Teacher Salary Increases: Are You Getting More Money?
After the Biennial Budget was passed and Gov. Roy Cooper signed it, many K-12 and community college educators are wondering how much money they will make from the Republican-Democrat compromise on the spending plan biennial. Here’s a breakdown of what you need to know.
Kindergarten to Grade 12 salary increases
The budget compromise includes an average salary increase of 5% for teachers over two years, $ 2,800 in bonuses for teachers and $ 100 million for supplements to local teachers to help close the gap between districts with a heavy property tax base and those who don’t.
Here’s how it breaks down:
All K-12 teachers receive an overall salary increase of 1.3% over the two years of the biennium. So over two years, that equates to a 2.6% pay rise. That leaves 2.4%, which is the average increase when you factor in step increases.
Step increases are the salary increases incorporated into a teacher’s career through the teacher pay scale. Taking into account all step increases for all teachers, this averages out to an overall salary increase of around 2.4%. Add that to the general pay increases of 2.6% for teachers over two years, and you get an average salary increase of 5%.
Of course, not all teachers get that 2.4% average salary increase. Here is the new teacher salary scale for 2021-2022 as part of the budget agreement:
And here it is for 2022-23:
As you can see, there are pay increments every year for teachers until they reach 15th grade. At this stage, they do not obtain a step increase until the 25th year. And after that, no more rungs increase.
Thus, teachers in the 14th to 25th year benefit from an overall salary increase of 2.6%. Others get this 2.6% plus the regularly scheduled increment.
Of course, teachers are not the only educators in the school building.
Principals receive an overall salary increase of 2.5% over the two years of the biennium, for a total increase of 5%.
The salaries of assistant directors are linked to the teachers’ salary scale. They receive a monthly salary equal to that of a teacher with similar years of experience plus 19%. Thus, the remuneration of vice-principals will increase in accordance with this formula taking into account increases in the remuneration of teachers.
The minimum wage for uncertified school employees, such as bus drivers and cafeteria workers, is increased to $ 13 an hour in the first year of the biennium and $ 15 an hour in the second year.
Teachers and principals will also receive bonuses of varying amounts and for various reasons.
First, any government employee who earns less than $ 75,000 per year receives a bonus of $ 1,500 and any government employee who earns more than that receives a bonus of $ 1,000. Thus, teachers are expected to receive a bonus of $ 1,500 under this plan and most principals will receive a bonus of $ 1,000.
In addition, teachers on their own receive another $ 1,000 bonus, as well as an additional $ 300 which is money reallocated for merit-based bonuses that cannot be awarded this year due to a lack of valid liability data thanks to the COVID-19 disruptions.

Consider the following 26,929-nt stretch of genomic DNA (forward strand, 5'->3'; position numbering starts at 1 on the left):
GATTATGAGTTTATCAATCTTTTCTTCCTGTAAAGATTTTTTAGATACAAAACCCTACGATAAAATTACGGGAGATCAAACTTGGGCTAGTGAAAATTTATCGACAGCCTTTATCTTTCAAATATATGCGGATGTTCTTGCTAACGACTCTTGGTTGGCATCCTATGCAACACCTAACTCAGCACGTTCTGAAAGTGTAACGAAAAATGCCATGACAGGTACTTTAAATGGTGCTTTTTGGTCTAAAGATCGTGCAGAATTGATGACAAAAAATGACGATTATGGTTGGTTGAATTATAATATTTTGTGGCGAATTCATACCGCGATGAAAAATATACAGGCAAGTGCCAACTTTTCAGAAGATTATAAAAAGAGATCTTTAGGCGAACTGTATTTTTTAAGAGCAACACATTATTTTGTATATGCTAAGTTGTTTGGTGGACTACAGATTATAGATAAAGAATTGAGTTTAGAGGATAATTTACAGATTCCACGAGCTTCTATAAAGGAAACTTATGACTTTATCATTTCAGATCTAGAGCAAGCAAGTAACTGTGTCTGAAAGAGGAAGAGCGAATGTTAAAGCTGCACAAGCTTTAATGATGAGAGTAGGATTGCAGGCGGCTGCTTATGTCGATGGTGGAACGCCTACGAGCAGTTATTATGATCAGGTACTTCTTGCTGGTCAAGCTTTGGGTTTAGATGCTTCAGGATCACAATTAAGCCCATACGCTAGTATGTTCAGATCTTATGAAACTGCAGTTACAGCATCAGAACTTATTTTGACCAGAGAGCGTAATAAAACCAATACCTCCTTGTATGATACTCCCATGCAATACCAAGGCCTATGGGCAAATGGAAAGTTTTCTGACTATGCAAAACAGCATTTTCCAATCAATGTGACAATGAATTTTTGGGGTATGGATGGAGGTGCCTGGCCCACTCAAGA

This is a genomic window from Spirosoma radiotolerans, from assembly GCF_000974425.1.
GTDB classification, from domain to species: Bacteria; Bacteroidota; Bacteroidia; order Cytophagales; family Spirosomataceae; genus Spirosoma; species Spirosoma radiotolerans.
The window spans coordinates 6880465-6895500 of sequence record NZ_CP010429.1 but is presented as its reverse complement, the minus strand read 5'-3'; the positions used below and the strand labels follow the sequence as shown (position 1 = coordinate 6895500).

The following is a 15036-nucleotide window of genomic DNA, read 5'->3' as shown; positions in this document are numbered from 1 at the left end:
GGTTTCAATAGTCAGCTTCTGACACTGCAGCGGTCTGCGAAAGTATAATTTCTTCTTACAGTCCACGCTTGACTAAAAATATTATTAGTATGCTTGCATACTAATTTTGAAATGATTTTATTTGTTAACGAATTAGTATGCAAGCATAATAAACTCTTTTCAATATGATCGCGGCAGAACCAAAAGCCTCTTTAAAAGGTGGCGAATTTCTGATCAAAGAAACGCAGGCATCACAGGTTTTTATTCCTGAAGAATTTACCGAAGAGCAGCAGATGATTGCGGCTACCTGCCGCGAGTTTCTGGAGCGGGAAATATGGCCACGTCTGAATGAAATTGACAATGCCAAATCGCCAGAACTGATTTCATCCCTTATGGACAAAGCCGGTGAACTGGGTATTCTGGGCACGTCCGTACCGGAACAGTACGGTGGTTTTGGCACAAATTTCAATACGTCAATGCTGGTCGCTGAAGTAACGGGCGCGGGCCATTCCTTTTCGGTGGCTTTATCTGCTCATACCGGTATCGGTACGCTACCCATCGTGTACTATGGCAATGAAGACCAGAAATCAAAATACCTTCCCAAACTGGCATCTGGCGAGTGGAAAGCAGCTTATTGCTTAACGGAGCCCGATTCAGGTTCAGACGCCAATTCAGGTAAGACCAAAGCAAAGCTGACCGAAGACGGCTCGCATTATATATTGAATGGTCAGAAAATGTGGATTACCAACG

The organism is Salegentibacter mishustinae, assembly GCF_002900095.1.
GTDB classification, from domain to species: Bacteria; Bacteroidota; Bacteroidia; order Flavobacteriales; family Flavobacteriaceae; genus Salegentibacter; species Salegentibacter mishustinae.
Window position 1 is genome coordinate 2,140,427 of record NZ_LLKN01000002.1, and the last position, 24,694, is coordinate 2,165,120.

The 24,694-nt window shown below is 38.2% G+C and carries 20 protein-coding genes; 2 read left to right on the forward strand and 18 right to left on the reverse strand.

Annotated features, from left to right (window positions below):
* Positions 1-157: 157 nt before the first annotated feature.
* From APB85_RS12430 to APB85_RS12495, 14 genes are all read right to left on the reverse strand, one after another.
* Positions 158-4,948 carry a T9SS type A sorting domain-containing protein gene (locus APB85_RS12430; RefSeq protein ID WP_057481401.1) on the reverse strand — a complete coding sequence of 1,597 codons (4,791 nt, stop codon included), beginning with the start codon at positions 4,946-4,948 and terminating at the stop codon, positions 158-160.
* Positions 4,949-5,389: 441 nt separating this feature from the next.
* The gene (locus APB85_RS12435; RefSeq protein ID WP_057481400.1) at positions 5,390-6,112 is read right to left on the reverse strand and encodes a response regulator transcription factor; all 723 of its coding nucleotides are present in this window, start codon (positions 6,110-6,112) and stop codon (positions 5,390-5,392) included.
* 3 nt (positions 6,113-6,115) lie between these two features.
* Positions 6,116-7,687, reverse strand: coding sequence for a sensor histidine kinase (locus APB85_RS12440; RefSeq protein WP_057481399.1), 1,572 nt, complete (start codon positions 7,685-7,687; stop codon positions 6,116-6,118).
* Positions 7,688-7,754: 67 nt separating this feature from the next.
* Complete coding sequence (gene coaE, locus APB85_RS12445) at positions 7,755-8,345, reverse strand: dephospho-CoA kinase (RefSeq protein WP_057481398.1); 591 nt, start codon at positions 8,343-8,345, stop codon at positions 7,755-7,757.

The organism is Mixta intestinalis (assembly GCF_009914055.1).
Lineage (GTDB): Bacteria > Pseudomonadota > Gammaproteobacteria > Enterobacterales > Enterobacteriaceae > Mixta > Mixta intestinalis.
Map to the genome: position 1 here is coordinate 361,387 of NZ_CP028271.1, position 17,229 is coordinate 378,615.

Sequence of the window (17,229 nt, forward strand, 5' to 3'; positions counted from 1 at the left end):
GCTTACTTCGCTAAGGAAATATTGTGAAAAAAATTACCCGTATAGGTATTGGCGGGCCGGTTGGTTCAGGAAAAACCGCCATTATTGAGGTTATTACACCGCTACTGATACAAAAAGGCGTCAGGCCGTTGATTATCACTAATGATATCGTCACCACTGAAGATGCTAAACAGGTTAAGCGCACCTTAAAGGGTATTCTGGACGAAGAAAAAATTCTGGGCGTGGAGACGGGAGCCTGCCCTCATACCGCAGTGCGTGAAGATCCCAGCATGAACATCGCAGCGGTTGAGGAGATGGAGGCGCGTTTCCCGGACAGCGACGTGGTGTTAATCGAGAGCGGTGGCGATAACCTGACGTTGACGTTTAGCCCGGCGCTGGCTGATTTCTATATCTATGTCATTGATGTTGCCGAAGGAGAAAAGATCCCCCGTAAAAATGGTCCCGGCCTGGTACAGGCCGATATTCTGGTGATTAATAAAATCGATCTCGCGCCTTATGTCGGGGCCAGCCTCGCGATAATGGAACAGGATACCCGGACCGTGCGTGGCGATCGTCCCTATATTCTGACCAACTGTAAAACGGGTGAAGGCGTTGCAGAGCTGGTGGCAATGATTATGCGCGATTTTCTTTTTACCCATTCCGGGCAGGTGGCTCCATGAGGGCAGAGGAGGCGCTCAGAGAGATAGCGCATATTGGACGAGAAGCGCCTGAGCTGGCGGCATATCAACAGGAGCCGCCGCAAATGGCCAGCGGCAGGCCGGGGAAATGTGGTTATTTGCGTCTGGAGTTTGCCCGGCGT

Non-certified education staff will get the $ 1,500 bonus for state employees.
Community college salary increases
One of the budgetary priorities of the community college system for some time has been to secure salary increases for community college faculty and staff. The budget provides funding for a 2.5% salary increase over the two years of the biennium, for a total increase of 5% over two years.
There are also funds to increase the minimum wage for any publicly funded employee to $ 13 an hour in the first year and $ 15 an hour in the second year of the biennium. Of course, any community college staff member who earns less than $ 75,000 will receive that $ 1,500 bonus, and any member who earns more will receive $ 1,000.
State funded teacher supplement
One of the ways most affected by teachers is the $ 100 million in funds to help local districts complete the way they pay their teachers. Teachers in North Carolina are largely paid in two ways: by the state and by their district. The state sets a kind of floor for teachers. No matter how much money a district has, the state guarantees a certain amount of money for its teachers. However, due to the composition of the property tax bases in the different counties, some districts are able to supplement their teachers’ salaries using local tax money. With this budget, the state sends additional money to most districts for teacher supplements.
Here is a list of all the districts in the state and how much money they will get for the state’s teacher supplements. You can also see it below.
A few districts – Wake, Durham, Buncombe, Mecklenburg and Guilford – will not receive any money under the plan. These districts are already able to offer supplements. All except Guilford can offer over $ 7,000 in extra pay, while Guilford is able to offer close to $ 5,000.
Staff at Pro Tempore Senate Speaker Phil Berger, R-Rockingham, compared these to the per-teacher supplements the following districts are able to offer:
- Alleghany: $ 500
- Ashe: $ 600
- Caswell: $ 0
- Clay: $ 24
- Graham: $ 0
Under the new state-funded supplement plan, these districts will receive the following amount of money per teacher to top up the salary:
- Alleghany: $ 3,345
- Ashe: $ 1,672
- Caswell: $ 3,591
- Clay: $ 2,870
- Graham: $ 4,250
And it’s just using state money. Look at the table above to see how much of a supplement teachers can receive from the county.
This is an ongoing program designed to make poorer counties more competitive with their better-off neighbors. The formula for distributing the money is as follows: 65% of the formula is based on the county tax base, 25% on the county’s median household income, and 10% on the county’s effective tax rate.